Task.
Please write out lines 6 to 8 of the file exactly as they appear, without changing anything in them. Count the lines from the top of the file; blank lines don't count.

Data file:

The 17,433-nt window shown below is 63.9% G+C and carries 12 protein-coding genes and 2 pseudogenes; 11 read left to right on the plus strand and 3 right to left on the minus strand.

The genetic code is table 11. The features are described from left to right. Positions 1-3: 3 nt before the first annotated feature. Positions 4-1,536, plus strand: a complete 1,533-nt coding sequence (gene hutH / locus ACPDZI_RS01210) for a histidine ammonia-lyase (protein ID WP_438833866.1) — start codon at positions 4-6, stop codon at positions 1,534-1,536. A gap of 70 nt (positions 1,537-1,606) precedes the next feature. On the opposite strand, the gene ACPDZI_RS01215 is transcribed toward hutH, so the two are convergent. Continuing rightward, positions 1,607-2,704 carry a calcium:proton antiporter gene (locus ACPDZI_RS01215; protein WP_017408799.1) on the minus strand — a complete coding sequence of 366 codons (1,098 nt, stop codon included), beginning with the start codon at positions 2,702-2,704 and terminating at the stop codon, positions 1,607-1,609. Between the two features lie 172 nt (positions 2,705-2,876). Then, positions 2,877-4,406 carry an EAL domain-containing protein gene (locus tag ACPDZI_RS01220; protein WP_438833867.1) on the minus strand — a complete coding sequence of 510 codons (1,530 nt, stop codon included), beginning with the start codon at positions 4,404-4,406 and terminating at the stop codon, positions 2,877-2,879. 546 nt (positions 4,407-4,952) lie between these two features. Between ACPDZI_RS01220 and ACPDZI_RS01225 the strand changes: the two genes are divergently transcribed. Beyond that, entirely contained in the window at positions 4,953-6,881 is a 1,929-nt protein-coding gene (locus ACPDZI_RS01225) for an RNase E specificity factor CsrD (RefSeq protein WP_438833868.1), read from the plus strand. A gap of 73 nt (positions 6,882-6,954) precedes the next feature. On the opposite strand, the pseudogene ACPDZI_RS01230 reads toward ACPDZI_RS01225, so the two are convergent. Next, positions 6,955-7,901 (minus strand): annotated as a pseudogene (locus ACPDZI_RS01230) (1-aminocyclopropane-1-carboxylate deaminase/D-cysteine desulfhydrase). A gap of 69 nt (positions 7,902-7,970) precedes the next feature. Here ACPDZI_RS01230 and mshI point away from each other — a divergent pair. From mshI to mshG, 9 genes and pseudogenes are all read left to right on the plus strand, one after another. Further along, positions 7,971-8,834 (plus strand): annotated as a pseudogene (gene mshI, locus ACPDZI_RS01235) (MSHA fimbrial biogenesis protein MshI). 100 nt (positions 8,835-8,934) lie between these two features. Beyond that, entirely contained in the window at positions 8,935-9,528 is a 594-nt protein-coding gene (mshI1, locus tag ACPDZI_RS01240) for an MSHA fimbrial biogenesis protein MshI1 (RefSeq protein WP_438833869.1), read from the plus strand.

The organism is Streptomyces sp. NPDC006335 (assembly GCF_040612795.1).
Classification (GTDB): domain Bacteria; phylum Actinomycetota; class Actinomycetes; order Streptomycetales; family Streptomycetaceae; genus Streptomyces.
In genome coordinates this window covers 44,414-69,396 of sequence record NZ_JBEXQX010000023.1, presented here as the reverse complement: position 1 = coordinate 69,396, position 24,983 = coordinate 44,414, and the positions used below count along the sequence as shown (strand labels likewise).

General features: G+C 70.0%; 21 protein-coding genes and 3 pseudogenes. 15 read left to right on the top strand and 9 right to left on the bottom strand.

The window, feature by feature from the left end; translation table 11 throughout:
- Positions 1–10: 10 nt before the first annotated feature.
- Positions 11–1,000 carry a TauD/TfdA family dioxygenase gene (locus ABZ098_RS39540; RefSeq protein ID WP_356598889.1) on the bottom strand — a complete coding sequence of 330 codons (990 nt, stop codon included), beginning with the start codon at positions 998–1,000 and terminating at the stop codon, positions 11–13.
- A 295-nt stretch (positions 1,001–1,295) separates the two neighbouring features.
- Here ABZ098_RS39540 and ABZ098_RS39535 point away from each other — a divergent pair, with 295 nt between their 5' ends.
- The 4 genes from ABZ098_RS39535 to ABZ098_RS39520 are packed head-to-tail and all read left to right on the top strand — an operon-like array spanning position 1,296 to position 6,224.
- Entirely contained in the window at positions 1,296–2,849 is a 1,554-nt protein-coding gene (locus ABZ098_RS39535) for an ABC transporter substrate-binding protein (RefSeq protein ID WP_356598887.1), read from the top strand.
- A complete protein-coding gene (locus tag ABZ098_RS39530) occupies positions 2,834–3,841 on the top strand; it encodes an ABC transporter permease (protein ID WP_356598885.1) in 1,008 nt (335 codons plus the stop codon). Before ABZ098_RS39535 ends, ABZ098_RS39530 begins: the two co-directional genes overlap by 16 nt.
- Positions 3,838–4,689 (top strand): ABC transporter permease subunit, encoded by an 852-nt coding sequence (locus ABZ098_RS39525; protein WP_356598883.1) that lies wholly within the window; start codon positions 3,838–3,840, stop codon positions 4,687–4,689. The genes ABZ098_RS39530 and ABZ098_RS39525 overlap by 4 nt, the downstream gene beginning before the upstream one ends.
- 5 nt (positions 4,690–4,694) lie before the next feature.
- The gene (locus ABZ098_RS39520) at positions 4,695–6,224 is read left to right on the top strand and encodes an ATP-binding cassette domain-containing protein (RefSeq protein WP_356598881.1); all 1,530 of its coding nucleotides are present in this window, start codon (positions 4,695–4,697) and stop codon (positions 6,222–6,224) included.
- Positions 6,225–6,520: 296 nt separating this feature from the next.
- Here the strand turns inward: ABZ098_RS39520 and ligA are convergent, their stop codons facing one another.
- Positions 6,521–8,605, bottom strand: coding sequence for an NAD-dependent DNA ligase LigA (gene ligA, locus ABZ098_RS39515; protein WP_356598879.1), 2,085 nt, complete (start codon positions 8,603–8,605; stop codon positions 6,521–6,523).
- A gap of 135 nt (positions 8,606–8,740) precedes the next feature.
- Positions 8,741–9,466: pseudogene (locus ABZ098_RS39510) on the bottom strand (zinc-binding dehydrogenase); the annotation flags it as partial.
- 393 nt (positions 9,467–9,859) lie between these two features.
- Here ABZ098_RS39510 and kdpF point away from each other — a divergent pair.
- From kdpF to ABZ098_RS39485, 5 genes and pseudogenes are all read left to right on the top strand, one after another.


General features: G+C 70.0%; 21 protein-coding genes and 3 pseudogenes. 15 read left to right on the top strand and 9 right to left on the bottom strand.

The window, feature by feature from the left end; translation table 11 throughout:
- Positions 1–10: 10 nt before the first annotated feature.